He quickly and efficiently removed important screws from the heater casing. That’s over twenty years of experience working right there.
Another heater, life’s good. Why isn’t someone watching this weird little boy?
Then he stood in position as he removed the casing.
This wasn’t an accident. I’m a seconded generation heater repair man. Why didn’t I question whether this was or wasn’t my destiny? I just followed suit. Pops just lied, this is no career. It is a job.
Then he examined the engine parts, peering behind dirty wires and greasy blocks of metal, taking it very seriously. He was like a back alley surgeon, ashamed of his work but knowing the importance of it nonetheless.
“What was that kid? Did you ask if I like The Wizard of Oz?” His words drifted off preoccupied by his own work.
I believe it was right about that time he found what he was looking for, and he seemed happy, as if getting this fixed would bring him a few minutes closer to being at home with a six pack of beer, slugging them all down but one. The last beer was to wash down the chicken pot pie that his wife had better have ready before his favorite show started the night off for his late night TV extravaganza and numbing session.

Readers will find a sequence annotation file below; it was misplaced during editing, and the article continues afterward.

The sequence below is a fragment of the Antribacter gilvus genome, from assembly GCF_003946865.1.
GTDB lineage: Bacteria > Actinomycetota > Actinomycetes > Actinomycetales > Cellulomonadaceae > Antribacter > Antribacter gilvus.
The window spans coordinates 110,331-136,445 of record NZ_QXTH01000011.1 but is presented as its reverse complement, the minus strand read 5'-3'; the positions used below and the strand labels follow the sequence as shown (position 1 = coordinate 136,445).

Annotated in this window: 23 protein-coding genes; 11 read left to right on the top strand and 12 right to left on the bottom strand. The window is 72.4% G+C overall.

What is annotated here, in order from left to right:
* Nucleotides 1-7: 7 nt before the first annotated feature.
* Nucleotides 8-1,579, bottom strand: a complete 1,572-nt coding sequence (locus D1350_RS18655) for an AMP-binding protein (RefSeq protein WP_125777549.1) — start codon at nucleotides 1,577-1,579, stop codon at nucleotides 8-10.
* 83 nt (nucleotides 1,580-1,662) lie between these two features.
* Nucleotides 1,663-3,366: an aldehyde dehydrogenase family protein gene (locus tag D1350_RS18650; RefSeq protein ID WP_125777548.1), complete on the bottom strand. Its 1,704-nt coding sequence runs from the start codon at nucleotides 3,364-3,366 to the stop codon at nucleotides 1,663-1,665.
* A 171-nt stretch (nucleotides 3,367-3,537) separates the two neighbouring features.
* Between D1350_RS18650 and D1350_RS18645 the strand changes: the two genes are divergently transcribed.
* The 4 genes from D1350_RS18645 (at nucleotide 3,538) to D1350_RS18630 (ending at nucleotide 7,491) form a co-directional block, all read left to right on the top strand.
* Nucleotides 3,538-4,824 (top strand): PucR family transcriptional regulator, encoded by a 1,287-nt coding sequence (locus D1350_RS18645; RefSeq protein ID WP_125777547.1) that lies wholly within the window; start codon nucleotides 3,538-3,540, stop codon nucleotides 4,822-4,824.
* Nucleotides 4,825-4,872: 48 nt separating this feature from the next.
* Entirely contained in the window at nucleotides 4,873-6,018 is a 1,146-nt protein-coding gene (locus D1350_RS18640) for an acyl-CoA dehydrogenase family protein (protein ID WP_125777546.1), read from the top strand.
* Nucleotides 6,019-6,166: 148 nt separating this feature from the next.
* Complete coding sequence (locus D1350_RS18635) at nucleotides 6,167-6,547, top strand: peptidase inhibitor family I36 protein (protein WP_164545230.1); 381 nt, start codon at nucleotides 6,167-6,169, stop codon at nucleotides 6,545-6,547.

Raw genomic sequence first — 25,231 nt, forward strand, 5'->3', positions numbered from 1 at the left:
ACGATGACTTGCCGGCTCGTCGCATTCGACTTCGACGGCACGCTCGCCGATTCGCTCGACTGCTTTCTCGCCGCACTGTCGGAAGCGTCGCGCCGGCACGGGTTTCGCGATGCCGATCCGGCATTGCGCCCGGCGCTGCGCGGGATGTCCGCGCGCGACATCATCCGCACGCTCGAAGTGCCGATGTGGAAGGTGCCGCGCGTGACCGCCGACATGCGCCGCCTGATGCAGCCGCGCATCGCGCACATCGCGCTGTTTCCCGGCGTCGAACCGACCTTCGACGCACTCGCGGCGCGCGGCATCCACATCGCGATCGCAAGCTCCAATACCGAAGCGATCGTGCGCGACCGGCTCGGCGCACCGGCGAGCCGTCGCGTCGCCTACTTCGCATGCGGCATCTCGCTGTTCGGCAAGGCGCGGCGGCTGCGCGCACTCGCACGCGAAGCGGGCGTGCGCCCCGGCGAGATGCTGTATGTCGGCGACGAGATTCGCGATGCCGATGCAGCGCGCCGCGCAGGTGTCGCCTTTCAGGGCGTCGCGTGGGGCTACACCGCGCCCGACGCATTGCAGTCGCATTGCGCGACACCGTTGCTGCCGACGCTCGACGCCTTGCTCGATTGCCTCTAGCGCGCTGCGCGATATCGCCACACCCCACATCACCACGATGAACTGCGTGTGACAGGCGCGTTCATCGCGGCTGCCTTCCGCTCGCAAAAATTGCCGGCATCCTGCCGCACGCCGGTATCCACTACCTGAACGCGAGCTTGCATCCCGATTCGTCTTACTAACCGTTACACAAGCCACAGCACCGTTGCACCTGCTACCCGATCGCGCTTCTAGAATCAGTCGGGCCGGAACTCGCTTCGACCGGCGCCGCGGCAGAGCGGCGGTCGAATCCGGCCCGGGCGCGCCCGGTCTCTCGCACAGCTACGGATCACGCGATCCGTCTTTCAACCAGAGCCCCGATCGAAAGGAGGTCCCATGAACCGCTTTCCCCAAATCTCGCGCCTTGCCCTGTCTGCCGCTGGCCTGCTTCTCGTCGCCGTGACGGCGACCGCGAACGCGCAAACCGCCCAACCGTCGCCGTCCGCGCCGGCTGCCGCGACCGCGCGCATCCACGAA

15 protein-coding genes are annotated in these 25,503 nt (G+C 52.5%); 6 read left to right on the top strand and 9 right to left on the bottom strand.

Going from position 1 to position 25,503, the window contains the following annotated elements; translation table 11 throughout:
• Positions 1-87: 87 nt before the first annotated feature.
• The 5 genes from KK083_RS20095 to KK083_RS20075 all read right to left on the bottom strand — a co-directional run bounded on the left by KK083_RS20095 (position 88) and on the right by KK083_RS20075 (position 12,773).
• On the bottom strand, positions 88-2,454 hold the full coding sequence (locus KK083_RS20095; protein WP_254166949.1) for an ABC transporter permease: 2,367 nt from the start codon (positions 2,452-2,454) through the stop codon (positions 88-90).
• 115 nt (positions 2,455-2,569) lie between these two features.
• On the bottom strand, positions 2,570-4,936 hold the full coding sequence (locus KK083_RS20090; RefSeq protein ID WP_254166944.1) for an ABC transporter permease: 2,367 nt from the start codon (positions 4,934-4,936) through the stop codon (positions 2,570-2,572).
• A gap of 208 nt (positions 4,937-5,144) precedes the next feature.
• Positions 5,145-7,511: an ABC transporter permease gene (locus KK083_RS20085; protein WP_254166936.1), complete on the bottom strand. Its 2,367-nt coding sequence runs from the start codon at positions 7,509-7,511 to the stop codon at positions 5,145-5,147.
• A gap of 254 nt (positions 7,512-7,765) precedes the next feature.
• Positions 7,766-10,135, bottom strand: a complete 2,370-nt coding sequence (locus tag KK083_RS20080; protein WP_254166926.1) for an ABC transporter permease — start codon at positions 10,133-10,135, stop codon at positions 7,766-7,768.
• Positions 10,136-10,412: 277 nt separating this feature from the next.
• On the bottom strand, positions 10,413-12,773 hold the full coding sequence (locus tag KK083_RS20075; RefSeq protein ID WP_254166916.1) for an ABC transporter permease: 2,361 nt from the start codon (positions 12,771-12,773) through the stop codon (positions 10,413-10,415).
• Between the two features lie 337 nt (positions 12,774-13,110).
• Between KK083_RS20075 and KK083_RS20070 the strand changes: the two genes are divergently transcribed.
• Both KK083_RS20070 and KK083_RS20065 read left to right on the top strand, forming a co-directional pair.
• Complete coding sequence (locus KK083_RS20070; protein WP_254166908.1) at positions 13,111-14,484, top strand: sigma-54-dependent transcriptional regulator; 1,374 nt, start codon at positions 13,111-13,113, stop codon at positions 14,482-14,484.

This was a dangerous way of thinking. It was a double edge sword. Yes, it is true you are one minute closer to your beer, but also another minute closer to it starting all over again tomorrow morning. It’s a good thing I wasn’t smart enough then to counter his excitement with today’s observation.
It was also that very moment that mom called out from upstairs. “Lonnie, you are not wearing slippers, you cannot be downstairs without them.”
I protested the notion of wearing the slippers. Sure we were basically outside but I wasn’t cold, nor were my feet, and I was very interested in the possibility of being a furnace repair man. To run upstairs would mean I might miss something of little importance. For example, he might burn his fingers trying to pull out a block of hot metal. If I was upstairs putting on slippers I might miss his artful reconstructed of swear words. I might miss him putting together a collection of words that should never go together, let alone make any sense. Like, “Ah, YOU FUCK MY KNUCKLES, BITCH!”